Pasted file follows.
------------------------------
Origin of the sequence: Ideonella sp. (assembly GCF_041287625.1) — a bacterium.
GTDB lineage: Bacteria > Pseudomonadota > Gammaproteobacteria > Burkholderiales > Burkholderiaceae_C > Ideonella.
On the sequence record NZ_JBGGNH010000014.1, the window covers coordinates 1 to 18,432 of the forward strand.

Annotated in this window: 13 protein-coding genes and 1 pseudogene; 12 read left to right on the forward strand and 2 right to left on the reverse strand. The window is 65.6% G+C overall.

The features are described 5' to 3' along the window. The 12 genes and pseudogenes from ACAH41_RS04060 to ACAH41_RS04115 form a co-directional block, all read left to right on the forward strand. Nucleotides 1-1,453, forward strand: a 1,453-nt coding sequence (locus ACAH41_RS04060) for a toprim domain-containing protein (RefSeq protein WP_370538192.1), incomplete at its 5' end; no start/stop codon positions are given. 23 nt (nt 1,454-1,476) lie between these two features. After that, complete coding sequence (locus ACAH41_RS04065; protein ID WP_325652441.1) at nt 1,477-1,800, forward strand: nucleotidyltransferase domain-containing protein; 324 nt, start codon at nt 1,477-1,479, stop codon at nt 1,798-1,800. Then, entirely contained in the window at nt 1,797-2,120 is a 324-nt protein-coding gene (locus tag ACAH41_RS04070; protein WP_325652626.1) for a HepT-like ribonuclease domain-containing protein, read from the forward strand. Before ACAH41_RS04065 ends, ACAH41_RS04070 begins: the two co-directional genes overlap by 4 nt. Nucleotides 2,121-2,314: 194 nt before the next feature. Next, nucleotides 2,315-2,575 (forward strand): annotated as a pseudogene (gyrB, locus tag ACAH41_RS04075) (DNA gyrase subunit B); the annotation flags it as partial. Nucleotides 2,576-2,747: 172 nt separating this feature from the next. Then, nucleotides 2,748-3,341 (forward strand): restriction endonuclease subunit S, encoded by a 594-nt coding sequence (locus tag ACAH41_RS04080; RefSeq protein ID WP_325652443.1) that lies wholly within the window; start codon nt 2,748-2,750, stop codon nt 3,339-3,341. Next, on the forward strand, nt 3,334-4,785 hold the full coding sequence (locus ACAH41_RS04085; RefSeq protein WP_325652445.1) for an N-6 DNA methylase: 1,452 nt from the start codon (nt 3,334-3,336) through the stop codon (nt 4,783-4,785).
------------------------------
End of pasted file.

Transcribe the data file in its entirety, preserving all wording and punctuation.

Origin of the sequence: Ideonella sp. (assembly GCF_041287625.1) — a bacterium.
GTDB lineage: Bacteria > Pseudomonadota > Gammaproteobacteria > Burkholderiales > Burkholderiaceae_C > Ideonella.
On the sequence record NZ_JBGGNH010000014.1, the window covers coordinates 1 to 18,432 of the forward strand.

Annotated in this window: 13 protein-coding genes and 1 pseudogene; 12 read left to right on the forward strand and 2 right to left on the reverse strand. The window is 65.6% G+C overall.

The features are described 5' to 3' along the window. The 12 genes and pseudogenes from ACAH41_RS04060 to ACAH41_RS04115 form a co-directional block, all read left to right on the forward strand. Nucleotides 1-1,453, forward strand: a 1,453-nt coding sequence (locus ACAH41_RS04060) for a toprim domain-containing protein (RefSeq protein WP_370538192.1), incomplete at its 5' end; no start/stop codon positions are given. 23 nt (nt 1,454-1,476) lie between these two features. After that, complete coding sequence (locus ACAH41_RS04065; protein ID WP_325652441.1) at nt 1,477-1,800, forward strand: nucleotidyltransferase domain-containing protein; 324 nt, start codon at nt 1,477-1,479, stop codon at nt 1,798-1,800. Then, entirely contained in the window at nt 1,797-2,120 is a 324-nt protein-coding gene (locus tag ACAH41_RS04070; protein WP_325652626.1) for a HepT-like ribonuclease domain-containing protein, read from the forward strand. Before ACAH41_RS04065 ends, ACAH41_RS04070 begins: the two co-directional genes overlap by 4 nt. Nucleotides 2,121-2,314: 194 nt before the next feature. Next, nucleotides 2,315-2,575 (forward strand): annotated as a pseudogene (gyrB, locus tag ACAH41_RS04075) (DNA gyrase subunit B); the annotation flags it as partial. Nucleotides 2,576-2,747: 172 nt separating this feature from the next. Then, nucleotides 2,748-3,341 (forward strand): restriction endonuclease subunit S, encoded by a 594-nt coding sequence (locus tag ACAH41_RS04080; RefSeq protein ID WP_325652443.1) that lies wholly within the window; start codon nt 2,748-2,750, stop codon nt 3,339-3,341. Next, on the forward strand, nt 3,334-4,785 hold the full coding sequence (locus ACAH41_RS04085; RefSeq protein WP_325652445.1) for an N-6 DNA methylase: 1,452 nt from the start codon (nt 3,334-3,336) through the stop codon (nt 4,783-4,785).